Now visualize the driver of that 24 foot long Ford F350 crew cab attempting to parallel park into an existing parking space on Mason Avenue. Let’s say (for the purposes of this exercise) that the space is 30 feet long (Good luck finding a 30 foot long parking space…) As the driver backs in, they are far more likely to use the front bumper of the vehicle parked behind them as a “range finder”, and as they shift into forward to bring the front end of the truck toward the curb, they are likely to hit the rear bumper of the vehicle parked in front of them. This is such a common occurrence that people who reside in areas where parallel parking is commonplace have resorted to purchasing “bumper buddies” – unattractive rubber pads that protect a vehicle’s bumper from damage due to “assertive” attempts at parallel parking. RAP eliminates the need for the bumper buddy, and damage to the vehicle’s bumper, by having the driver back into a space and using the curb as a fixed boundary of the space.

    Finally, cars that park on a head-in angle are less aware of surrounding traffic as they back out of the parking space. Instead of a Ford F-350 Crew Cab for this scenario, let’s imagine (if you will) a Honda Passport (or a Chevrolet Traverse, or some other CUV) that is parked on your right (head in) on Mason Avenue. You are beside it in your Chevrolet Malibu, and you’ve just bought a case of ant traps at Watson’s Hardware Store or a case of your favorite Malbec at Gull Hummock. The kids are bouncing around in the back seat and your spouse is impatiently waiting in the front passenger seat. You exit Watson’s (Gull Hummock) and while walking into the street to place the case of ant traps (Malbec) into your trunk, nearly get sideswiped by the work truck rumbling down Mason Ave. Once you regain your composure, you load the trunk, enter your vehicle and sit in the drivers seat. You place the Malibu in reverse, turn your head to look over your right shoulder, and… all you can see is the side panel of the vehicle beside you. Blindly, you back up, cursing the Honda beside you, and thinking “please please please don’t let there be any cars coming”. As you back into the westbound lane of Mason Avenue, you can see rail road cars and cars parked on the eastbound side of the road, but you still can’t see if anything is approaching in your lane. Finally, as you pass the rear bumper of the Passport, you are able to see the westbound lane of Mason Avenue – and (this time) you’re clear – luckily there were no oncoming cars, bicycles or golf carts. As you unpucker (yes, this is a technical term), the thought crosses your mind “why didn’t I back into that spot? I would’ve been able to see the traffic much sooner”.

    RAP (backing in) allows visibility of oncoming and approaching traffic as you’re backing into your desired parking space, and provides a measure of safety to bicyclists and golf cart operators because they are alerted to your intentions as you brake and shift into reverse. When you drive forward to exit the parking space, you have visibility of oncoming traffic much sooner than if you were to back out of that same space. Greater visibility for the driver of the automobile means greater safety for those already in the lane, including other drivers, bicyclists and golf cart operators. Additionally, having the trunk at the sidewalk facilitates loading/unloading your vehicle (unless you drive a Porsche Boxster – you Porsche Boxster owners understand) and prevents you from damaging the front fascia of your vehicle on the curb.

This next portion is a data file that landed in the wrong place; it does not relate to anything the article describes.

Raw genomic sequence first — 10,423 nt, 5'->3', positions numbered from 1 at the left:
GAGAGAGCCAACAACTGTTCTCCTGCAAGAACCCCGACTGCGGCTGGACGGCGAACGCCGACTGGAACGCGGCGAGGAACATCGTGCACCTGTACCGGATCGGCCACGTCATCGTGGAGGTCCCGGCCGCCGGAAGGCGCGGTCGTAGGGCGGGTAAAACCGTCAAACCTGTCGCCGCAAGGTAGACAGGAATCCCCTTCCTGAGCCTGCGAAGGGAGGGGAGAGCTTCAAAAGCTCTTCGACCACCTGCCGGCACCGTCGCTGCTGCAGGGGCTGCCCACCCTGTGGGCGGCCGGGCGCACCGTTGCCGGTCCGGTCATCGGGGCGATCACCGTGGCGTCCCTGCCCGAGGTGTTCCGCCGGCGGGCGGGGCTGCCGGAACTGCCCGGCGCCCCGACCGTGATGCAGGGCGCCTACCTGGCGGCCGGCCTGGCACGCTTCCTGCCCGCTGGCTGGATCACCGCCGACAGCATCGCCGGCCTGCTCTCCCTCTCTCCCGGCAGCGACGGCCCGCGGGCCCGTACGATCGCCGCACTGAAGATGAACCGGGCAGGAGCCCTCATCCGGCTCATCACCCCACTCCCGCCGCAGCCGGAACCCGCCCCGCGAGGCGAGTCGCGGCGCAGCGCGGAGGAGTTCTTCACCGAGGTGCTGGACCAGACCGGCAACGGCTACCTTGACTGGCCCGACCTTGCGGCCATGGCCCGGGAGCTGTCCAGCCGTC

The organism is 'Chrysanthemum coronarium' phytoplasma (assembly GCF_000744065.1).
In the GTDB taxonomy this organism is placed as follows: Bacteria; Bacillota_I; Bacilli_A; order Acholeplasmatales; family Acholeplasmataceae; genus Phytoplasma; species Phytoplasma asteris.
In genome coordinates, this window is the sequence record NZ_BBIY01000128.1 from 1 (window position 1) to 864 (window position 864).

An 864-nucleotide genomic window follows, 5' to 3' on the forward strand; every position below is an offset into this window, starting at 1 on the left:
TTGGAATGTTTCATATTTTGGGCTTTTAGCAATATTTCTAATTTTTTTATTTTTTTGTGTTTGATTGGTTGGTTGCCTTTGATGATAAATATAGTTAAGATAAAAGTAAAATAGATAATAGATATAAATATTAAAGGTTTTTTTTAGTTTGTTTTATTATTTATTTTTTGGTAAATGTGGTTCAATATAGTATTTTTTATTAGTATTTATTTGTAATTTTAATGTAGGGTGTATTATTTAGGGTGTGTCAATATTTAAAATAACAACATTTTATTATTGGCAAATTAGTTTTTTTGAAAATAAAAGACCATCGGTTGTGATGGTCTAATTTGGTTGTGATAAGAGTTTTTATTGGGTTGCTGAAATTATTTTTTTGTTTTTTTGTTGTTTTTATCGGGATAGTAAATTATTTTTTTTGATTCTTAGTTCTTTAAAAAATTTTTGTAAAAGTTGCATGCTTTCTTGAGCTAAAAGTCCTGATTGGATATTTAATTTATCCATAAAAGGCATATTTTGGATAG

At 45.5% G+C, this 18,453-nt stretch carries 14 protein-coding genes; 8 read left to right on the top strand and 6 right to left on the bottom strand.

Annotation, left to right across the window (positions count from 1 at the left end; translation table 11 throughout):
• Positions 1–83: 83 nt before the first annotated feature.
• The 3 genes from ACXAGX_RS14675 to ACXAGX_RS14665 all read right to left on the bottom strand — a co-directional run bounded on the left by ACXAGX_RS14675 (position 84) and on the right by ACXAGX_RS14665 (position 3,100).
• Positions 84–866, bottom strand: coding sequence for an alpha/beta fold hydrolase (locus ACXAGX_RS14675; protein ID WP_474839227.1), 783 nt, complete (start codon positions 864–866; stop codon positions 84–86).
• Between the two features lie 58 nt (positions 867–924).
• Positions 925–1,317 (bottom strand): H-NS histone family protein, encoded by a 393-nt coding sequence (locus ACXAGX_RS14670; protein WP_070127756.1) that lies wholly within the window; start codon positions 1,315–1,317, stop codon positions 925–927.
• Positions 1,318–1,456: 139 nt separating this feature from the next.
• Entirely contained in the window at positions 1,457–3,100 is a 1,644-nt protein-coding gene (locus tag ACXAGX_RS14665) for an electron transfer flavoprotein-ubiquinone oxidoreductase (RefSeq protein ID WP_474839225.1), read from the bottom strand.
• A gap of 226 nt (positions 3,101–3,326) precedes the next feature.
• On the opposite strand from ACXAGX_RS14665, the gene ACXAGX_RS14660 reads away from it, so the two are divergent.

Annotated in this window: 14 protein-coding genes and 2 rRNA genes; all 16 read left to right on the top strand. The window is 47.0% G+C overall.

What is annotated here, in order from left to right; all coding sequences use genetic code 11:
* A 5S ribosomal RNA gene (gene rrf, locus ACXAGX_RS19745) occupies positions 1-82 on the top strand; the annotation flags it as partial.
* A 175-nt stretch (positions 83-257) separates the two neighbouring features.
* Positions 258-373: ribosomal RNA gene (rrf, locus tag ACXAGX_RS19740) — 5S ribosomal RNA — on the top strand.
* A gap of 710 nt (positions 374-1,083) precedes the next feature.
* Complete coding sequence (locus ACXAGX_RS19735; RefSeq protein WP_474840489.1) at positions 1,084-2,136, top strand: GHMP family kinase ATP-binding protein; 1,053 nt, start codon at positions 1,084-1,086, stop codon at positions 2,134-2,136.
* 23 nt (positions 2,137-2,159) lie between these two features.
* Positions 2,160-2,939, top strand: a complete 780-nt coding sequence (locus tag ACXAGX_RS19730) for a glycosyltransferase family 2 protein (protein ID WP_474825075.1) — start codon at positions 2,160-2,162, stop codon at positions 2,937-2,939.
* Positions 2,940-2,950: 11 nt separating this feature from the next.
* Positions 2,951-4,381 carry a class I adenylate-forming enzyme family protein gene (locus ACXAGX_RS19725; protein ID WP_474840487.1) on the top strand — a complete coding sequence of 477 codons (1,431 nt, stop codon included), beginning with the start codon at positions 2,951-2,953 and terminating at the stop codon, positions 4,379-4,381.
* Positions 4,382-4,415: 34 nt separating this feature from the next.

I’ve provided sound reasons for why reverse angled parking makes sense; however, I know there are people in this town who like to squabble over inconsequential stuff. For them I simply say “if you still don’t like reverse angled parking, Cape Charles has other streets where you can park – Pine Street, Strawberry Street, Peach Street, etc”. And, if you feel uncomfortable backing into a parking space, you should probably FedEx your Virginia Drivers License to Virginia Department of Motor Vehicles P.O. Box 27412 Richmond, VA 23269.

  10. Mike Kuzma on June 22nd, 2015 7:27 pm

    Thank you, Mr. Tracy,
    The tone and tenor of your commentary validates the poor opinion of the “come here’s” held by far too many Cape Charlesians, and makes it far more difficult for we defenders of same.
    Snark much?

  11. Patricia Abraham on June 22nd, 2015 8:08 pm

    I feel that if you park forward or backward either way does not matter because when you are pulling out on to Mason from a side street you can’t see anyway. You are in the middle of the road in traffic before you can see around the car. Yea great improvement!

  12. Richard Tracy on June 23rd, 2015 10:21 am

    When facts are irrefutable, attack the “tone and tenor”. Ad hominem 101.

    Patricia Abraham makes a good point. If the town stays with the RAP, perhaps they should create a “no parking” zone on the eastern side of the intersection to allow for greater visibility of approaching traffic.

  13. Mike Kuzma on June 23rd, 2015 2:53 pm

    I spoke not a word about the parking sir since I believe in local control, not far off solons ruling via fiat.
    But fret not sir. The invective cast by you, and the silliness of the constabulary will soon render the issue moot.
    Plenty of parking, reverse angle or otherwise, in a town devoid of visitors or commerce. But who could fail to see the wisdom of ‘taking’ parking (via the sight easement you refer to) to increase parking? Very classic liberal thinking.
    The town failed for decades to obtain some agreement regarding the lot across from the CC hotel, so now we have this debacle, with the added incentive of parking violation revenue.

    “Those who surrender liberty for security will not have, nor do they deserve, either one.”
    –B. Franklin.

  14. Kathleen Bahri on June 23rd, 2015 8:02 pm

    Congrats to Cape Charles Wave LLC on being awarded the contract. Their qualifications are peerless. The new site will attract more tourists — let’s hope that Reverse Angle Parking doesn’t make them stay away after coming here.

  15. Janet Sturgis on June 25th, 2015 9:55 pm

    Being from the upper part of Northampton County, a friend snd I decided to take an after dinner cruise through Cape Charles this evening, as we were anxious to see and experience the new reverse angle parking. Well, we partook without incident, and rewarded ourselves with some Brown Dog ice cream. Perhaps some enterprising Cape Chuckian should print and sell “I survived Cape Charles’ Reverse Angle Parking” bumper stickers.